Meanwhile our professional neglect of these important issues was about to be upstaged by a remarkable campaign which targeted a completely different component of the QCA package of proposed changes.  The resulting “media event” opened up all sorts of interesting possibilities for the future, if only we have the courage to consider them.  It also highlighted the urgent need for a those who sit on Councils and Committees to “represent” the interests of the wider community to re-
connect with the grass-roots.

In the last 18 months the Think Tank “Reform” has focused attention on mathematics.  Their interest is rooted in economic concerns; but those involved are intelligent souls who, given a degree of guidance, have brought a certain naive freshness to the professional debate.  In 2008 they produced a report on the economic impact of school mathematics; in 2009 they targeted A level reform.

With the enthusiasm of innocents, and the media-savvy of a Think Tank, they seized on – and managed to hijack – the “QCA Level 3 Consultation” in the media.  Instead of worrying about what *we* might see as the central changes (to Mathematics and to Further Mathematics), *they* targeted the proposal to introduce a new maths A level: “Use of Mathematics” (UoM).

Although the proposed new A level had been operating as a pilot for a couple
of years, the QCA Consultation failed to draw attention to any of the consequent evidence (e.g. in the form of syllabuses, asessment details, exam papers, etc.).

In reality, UoM is very different from A level – with a large measure of portfolio assessment, a strong emphasis on “data-sheets” and calculators, and little by way of formal mathematics.  Until one works with students who have completed the course it is hard to be sure; but experience suggests that undergraduates (e.g. in
engineering) who have been admitted in the past with similar qualifications have been singularly ill-prepared for the transition to an “academic” approach.

Thus, whatever its other merits may be, UoM would appear to be unsuitable as a preparation for traditional university courses in any subject.  An official, alternative maths A level, that is very different from existing A level Mathematics, but which to the uninitiated looks and sounds like “an A level in mathematics”, would seem like a recipe for confusion

(i) for students, parents and employers,
(ii) for schools and colleges, and maybe also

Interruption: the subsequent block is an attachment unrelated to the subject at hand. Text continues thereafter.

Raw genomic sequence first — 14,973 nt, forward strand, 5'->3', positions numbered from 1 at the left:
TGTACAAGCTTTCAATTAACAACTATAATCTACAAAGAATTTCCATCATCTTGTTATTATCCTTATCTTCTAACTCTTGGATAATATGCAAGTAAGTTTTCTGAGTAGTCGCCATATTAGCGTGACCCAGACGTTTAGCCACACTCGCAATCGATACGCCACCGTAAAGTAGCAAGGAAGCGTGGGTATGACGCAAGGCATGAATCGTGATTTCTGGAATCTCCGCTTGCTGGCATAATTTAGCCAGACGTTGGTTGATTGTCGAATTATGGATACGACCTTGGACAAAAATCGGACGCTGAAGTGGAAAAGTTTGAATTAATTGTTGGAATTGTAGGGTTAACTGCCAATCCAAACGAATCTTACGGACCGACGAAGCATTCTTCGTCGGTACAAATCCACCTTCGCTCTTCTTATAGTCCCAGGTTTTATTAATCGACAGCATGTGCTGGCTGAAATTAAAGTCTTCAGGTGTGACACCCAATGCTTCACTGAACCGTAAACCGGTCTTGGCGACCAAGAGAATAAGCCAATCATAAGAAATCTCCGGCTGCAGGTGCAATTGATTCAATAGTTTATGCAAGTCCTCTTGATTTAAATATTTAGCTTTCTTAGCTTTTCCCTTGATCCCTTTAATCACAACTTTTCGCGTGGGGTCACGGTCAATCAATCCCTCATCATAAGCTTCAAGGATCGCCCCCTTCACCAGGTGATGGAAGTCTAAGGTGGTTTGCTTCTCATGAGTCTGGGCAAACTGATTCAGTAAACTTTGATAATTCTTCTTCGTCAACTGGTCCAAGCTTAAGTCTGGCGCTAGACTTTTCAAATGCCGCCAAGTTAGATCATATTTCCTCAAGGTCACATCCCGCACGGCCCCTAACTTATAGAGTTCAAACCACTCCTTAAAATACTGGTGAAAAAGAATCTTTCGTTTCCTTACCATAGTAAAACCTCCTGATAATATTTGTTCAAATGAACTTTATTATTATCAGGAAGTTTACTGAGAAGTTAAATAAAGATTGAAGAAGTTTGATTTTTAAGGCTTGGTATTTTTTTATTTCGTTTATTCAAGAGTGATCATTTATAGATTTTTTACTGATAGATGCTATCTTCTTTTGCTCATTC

(iii) for some admissions tutors.

Moreover, since it is designed to serve a group of students who currently cannot handle A level Mathematics, it seems inevitable that it will be “easier” (in the sense that students who take both are likely to score a higher grade on UoM); so it offers a rather obvious wheeze for school Principals who can only staff one “Level 3”
course in mathematics, or who are under pressure to improve their average grades!

Curiously, no-one seems to have linked this QCA proposal to the fact:

  • that the government has recently adjusted (upwards) its target for “A level Mathematics entry numbers”.

In one sense “Use of Mathematics” was but a small part of the package of proposals, and one suspects that universities would normally have paid it scant attention.  But “Reform” used its resources to mobilise (at very short notice in early July!) an impressive group of opponents in academia – quickly managing to boast of support from “64 mathematics professsors” <>.  They then used their media contacts to launch a campaign – including extensive slots on Today, on Radio 5, on Channel 4 (where Professor Franco Vivaldi put up a remarkable performance on behalf of mathematics).

Not all views expressed in the course of this campaign were equally well-informed.  But they were evidently genuine and demonstrated a significant level of concern.  (More interestingly, the list of “64 professors” on the “Reform” website
> reveals a grass-roots mix of pure and applied colleagues which should gladden the hearts of all of us who judge closer cooperation to be in everyone’s interests.)